Star rating: 5 stars–outstanding/potential classic, 4 stars–very good, 3 stars–adequate, 2 stars–disappointing, 1 star–poor.
While I have not been particularly taken by Les Heures de Parfum overall, my resolve melted when I tried IV L’Heure Fougueuse. Unlike with other fragrances from the collection, I did not have to go back and forth for days, trying to decide how I really felt and why they disappointed or pleased; the moment I applied L’Heure Fougueuse on my skin, I immediately fell under its spell. A few jasmine petals among the green tendrils, a hint of tobacco smoke, an illusion of warm, salty skin… What do they evoke? Perhaps, the scents of leather gloves, which still hold the perfume of its wearer, of a vintage purse, or of an old book with dried flowers between its pages. At any rate, when a perfume allows me to indulge in fantasies, it wins a place in my heart.
There is an interesting tension in L’Heure Fougueuse, which is created through the striking mossy-smoky accord set against a luminous layer of citrus and floral notes. If the initial impression of sparkling bergamot and lemon might lead one to expect a light and effervescent composition, the distant timbre of earthy vetiver and salty leather grounds the composition and lends it an alluring duskiness. The unique dry-green note of yerba mate, which Laurent weaves into many of her creations, is set into an intricate herbal accord with a distinctive leathery note. It is not the leather of a tanned hide like Robert Piguet Bandit, nor is it the smoky note of Chanel Cuir de Russie. Instead, it is the hay and horse mane scent that is present in flowers like narcissus and jasmine. While it is not a subtle touch in L’Heure Fougueuse, it is balanced out so well that this animalic, rough note actually lends a startling beauty to the perfume.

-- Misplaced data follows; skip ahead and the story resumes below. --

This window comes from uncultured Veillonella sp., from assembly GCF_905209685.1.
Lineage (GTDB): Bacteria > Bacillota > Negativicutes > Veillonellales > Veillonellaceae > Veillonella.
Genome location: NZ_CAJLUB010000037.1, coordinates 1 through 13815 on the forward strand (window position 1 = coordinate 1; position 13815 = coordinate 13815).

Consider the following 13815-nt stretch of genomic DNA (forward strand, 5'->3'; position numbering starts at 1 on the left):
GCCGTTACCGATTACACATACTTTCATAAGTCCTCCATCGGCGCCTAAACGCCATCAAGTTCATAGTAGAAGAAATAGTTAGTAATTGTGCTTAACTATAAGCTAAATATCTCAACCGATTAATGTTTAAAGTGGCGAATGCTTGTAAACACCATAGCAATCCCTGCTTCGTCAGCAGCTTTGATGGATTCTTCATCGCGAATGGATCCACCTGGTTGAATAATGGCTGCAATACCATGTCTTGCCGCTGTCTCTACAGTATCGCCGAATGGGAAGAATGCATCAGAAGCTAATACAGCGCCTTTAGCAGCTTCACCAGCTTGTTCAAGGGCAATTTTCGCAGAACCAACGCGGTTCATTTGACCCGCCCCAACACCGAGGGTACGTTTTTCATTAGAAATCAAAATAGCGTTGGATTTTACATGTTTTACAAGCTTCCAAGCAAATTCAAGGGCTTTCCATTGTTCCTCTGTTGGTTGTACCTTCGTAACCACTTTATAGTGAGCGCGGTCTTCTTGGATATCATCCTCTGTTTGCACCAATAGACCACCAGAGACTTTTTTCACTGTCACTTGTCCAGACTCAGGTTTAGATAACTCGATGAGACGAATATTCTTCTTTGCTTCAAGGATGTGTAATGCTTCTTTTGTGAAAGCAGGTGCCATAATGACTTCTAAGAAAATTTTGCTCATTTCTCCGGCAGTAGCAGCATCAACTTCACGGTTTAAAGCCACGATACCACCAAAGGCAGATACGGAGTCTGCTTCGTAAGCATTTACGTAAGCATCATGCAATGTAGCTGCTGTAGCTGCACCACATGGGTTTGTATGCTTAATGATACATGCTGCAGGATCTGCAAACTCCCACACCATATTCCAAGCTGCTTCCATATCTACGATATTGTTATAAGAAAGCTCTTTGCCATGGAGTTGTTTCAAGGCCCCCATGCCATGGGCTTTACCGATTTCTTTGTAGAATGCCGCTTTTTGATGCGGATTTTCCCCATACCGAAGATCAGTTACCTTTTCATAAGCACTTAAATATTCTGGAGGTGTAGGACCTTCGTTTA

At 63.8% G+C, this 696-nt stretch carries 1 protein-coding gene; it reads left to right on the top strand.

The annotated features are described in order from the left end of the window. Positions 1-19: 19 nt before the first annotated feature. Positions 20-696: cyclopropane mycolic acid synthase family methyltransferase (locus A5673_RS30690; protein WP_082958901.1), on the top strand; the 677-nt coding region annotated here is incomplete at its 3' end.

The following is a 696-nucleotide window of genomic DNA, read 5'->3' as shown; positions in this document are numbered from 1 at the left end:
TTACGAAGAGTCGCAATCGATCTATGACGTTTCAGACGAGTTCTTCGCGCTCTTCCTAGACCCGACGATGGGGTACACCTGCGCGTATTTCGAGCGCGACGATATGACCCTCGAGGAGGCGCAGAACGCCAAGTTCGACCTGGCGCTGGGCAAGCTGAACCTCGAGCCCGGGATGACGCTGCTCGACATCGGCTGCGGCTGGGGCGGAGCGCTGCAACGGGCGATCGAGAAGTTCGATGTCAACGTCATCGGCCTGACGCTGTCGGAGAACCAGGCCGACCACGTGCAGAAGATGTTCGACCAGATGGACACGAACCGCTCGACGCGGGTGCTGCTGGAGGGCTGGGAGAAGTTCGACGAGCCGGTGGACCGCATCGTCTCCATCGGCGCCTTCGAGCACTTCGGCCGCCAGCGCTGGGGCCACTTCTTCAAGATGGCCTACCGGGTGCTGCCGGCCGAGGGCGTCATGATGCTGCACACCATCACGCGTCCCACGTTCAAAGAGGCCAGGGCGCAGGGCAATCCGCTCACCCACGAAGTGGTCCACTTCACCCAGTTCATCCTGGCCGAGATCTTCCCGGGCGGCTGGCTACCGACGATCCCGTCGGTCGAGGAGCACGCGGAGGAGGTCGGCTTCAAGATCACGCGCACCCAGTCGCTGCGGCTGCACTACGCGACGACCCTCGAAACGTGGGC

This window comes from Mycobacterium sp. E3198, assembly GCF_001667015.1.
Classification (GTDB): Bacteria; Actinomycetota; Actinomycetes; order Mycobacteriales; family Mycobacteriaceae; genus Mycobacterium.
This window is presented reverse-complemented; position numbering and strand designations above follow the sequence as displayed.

Developed by Cartier in-house perfumer Mathilde Laurent for Les Heures de Parfum collection, L’Heure Fougueuse exemplifies her strong signature and ability to create unusual and memorable accords that are nevertheless very elegant. Laurent’s intimate knowledge of grand parfums is evident in the composition; its development recalls the introspective beauty of Guerlain Sous Le Vent. Unlike other fragrances from Les Heures de Parfum, L’Heure Fougueuse is more than just an original accord, however. While it is thoroughly modern, it is marked by a wonderful complexity that reminds me of fragrances of the past. It has a great, sophisticated sillage, and as a little black dress perfume, it is an excellent choice. That being said, it is androgynous enough to suit men, especially those who enjoy the understated elegance of fragrances like Christian Dior Eau Sauvage and d’Orsay Etiquette Bleue. Is $255 for 75ml far too much to pay? Probably yes, but L’Heure Fougueuse weaves a fantasy that tempts me sufficiently.
For another ode to L’Heure Fougueuse, please see Anita’s review on Perfume Posse. As always, Anita pin points what makes a perfume sing to her and does so with her wonderful sense of humor.
IV L’Heure Fougueuse includes notes of bergamot, magnolia, lavender, horsetail, maté, vetiver, oakmoss, musk, coumarin. Les Heures de Parfum fragrances are available at Cartier boutiques and Saks Fifth Avenue in the US.
Reviews of the entire Les Heures de Parfum collection: I L’Heure Promise :: IV L’Heure Fougueuse :: VI L’Heure Brilliante :: VII L’Heure Deféndue :: VIII L’Heure Diaphane :: X L’Heure Folle :: XXII L’Heure Mystérieuse :: XXIII La Treiziéme Heure
Sample: 4ml sample from Cartier.